20. Show Me!: Buy stuff that works … seeing is believing. Richard Berg
  21. At The Heart Of It: It’s not enough to engage learners’ minds. You must engage their hearts as well. Carter Andrews Little Planet Learning
  22. Adapt, Don’t Just Copy: Put thought into the creation of the e-Learning module. Follow instructional design principles. E-learning is NOT just a conversion of Word or PowerPoint documents. E-Learning is a different medium – adapt your content accordingly. Ashok Malani TIMGC, Inc.
  23. Don’t Confuse Your Learner: The e-Learning program must be easy to access and navigate or you will lose the learner before they can even start. Don Eppert Sara Lee
  24. Keep Things Simple: Don’t try to get too fancy, too fast. The more complex your solution, the more things can go wrong. John Brisbin Scotiabank
  25. Learn Over Coffee: A success in course development was to take an 18 hour total training time and break it into 15 minute learning segments. This allowed a very busy work group to complete a segment in brief periods before starting work,lunch hour, or coffee breaks. Our unofficial theme was, “Improve your skills with a cup of coffee.” Dan Castro, GE Company
  26. Don’t Hog The Bandwidth: When developing e-Learning content, be sensitive to your enterprise bandwidth limitations. Compress yourgraphics and use proper streaming media to increase performance and reduce bandwidth consumption. Rick Zanotti RELATE Corporation
  27. Sticky Stories: Engage your learner. No matter how technical we get in deploying learning, a good story is still a good story and helps the learner remember. Also be sure to give the learner an opportunity to put what they have learned into action. The sooner you get them to do this, the more likely the learning is going to stick. Christel Block Convergys
  28. Visualize Where You Are: Always provide a visual indicator of the student’s progress through the lesson or course. For example, % of pages completed and remaining to be completed. Ricardo Allen Pepco
  29. Let Learners Choose: Give them choices of how, when, and where they will do the learning. Make sure each component is bite size and escapable. Chris Ballinger Palo Alto Medical Foundation
  30. More Is Not Better: Design and program for the lowest common denominator in skill sets as well as technology within your organization. Cynthia Eisel FedEx
  31. Less Is More: One screen, one thought. Emiliano De Laurentiis Knowledge Enviroments, Inc.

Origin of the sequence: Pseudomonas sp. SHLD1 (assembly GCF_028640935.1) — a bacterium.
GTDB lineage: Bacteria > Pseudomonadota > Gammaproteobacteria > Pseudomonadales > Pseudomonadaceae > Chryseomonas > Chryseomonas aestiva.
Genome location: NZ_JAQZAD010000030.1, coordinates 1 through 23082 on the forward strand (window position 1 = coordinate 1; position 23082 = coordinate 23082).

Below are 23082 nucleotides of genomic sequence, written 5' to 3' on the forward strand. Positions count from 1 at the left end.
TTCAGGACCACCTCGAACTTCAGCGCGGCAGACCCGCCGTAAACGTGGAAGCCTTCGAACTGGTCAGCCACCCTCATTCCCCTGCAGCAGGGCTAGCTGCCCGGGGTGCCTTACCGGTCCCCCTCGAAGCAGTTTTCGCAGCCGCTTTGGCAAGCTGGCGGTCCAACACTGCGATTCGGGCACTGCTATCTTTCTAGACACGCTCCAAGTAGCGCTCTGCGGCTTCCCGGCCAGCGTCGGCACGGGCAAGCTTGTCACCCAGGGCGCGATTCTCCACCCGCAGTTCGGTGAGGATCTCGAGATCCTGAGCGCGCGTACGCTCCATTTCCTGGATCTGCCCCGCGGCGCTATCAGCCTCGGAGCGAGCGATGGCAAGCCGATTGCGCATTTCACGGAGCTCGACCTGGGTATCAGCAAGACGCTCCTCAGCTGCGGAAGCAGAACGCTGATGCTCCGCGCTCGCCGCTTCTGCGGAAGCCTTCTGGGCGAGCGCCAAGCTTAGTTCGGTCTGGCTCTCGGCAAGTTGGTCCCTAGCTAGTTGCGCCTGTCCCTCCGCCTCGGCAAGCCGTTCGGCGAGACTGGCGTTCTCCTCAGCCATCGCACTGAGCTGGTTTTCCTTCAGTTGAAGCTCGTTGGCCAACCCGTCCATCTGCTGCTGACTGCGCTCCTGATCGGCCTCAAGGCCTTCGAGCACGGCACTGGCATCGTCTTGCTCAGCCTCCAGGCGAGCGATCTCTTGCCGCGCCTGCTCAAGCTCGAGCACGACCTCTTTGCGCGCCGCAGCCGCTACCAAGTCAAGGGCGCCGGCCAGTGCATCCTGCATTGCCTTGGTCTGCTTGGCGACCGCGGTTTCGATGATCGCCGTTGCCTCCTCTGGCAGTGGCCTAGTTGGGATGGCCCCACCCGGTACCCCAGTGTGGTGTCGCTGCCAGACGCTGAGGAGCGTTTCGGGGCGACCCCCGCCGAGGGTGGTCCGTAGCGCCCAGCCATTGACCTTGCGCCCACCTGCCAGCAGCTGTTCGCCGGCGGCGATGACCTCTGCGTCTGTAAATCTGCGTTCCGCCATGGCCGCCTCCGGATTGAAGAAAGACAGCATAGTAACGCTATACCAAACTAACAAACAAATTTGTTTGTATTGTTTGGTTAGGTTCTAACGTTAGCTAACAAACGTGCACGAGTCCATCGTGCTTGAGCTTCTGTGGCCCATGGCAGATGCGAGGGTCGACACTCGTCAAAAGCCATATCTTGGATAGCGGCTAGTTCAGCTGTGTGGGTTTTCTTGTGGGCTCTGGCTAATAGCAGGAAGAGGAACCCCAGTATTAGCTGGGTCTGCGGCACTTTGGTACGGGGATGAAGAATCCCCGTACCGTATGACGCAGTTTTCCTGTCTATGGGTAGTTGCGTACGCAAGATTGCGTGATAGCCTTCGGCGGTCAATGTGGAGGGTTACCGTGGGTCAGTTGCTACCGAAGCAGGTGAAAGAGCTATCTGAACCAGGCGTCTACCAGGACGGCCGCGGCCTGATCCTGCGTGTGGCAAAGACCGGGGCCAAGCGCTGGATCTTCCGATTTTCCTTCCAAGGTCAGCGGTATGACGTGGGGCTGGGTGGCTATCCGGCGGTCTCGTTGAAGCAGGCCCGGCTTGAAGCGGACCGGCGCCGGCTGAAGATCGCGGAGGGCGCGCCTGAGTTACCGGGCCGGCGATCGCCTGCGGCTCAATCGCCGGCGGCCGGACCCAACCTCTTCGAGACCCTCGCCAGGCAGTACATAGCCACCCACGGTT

32. Reality Bytes: Make sure to always (or at least whenever possible) incorporate real life business examples and exercises in all e-Learning sessions. This keeps the students interested, helps retention,and eases frustrations of learning in a distant environment. All examples should tie directly to the business goals of the organization. Pam Weining AIG Agency Auto
  33. Know Thy User: Keep the user in mind during the design. Give them what they need to know, not what you think they need to know. Brian Lauer Freddie Mac
    Is Your Design As Clean As It Should Be?: Think like a learner and keep it simple. Clean design and speed of access is important. Carol Watson Indiana University
  34. When To Say No To Video: Forget video if your learners are using 56K modems. Elizabeth Brock Siemens
    Faster The 2nd, 3rd, 4th … Time: Design everything to be repurposed – from text content to graphics. John Fallon
  35. Use And Use Again: Make sure your development strategy supports reuse, even if it is only with your screentemplates. It will save you effort and money. Mike Davis IBM
    Talk To Me: When writing online materials, speak in an informal style to develop a conversation with the learner. Joan Scheppke Student, George Mason University
  36. Learn, Don’t Read: Putting existing material onto the web is not e-Learning, but e-Reading. The most successful interventionsare those that include a fair amount of planning, innovation and active user involvement. Natalie Santos Liberty Life
  37. Real Users, Real Scenarios: Involve a selection of end users in the design process and create real business scenarios. This ensures the exercises and assessments are business related and helps get e-Learning buy-in. Lucy Cameron Arcadia Group Limited
  38. Tailor Your Content So It Fits Properly: Know your audience and create with them in mind. Kris Wilkerson Country Insurance and Financial Services
  39. A Five Step Design Process: 1. Always employ good adult learning principles (there are 13 of them!) when creating instructions; 2. Have an interaction every 4-5 screens to keep the learners engaged in the learning process; 3. Have a relevant graphic on every 1-2 screens to reinforce learning through the symbology and the visual learning channels; 4. Supplement with online learning audio that reinforces the visual message; 5. Create assessment items that are at the same level of Bloom’s taxonomy as the performance objectives. Richard Cavagnol Deloitte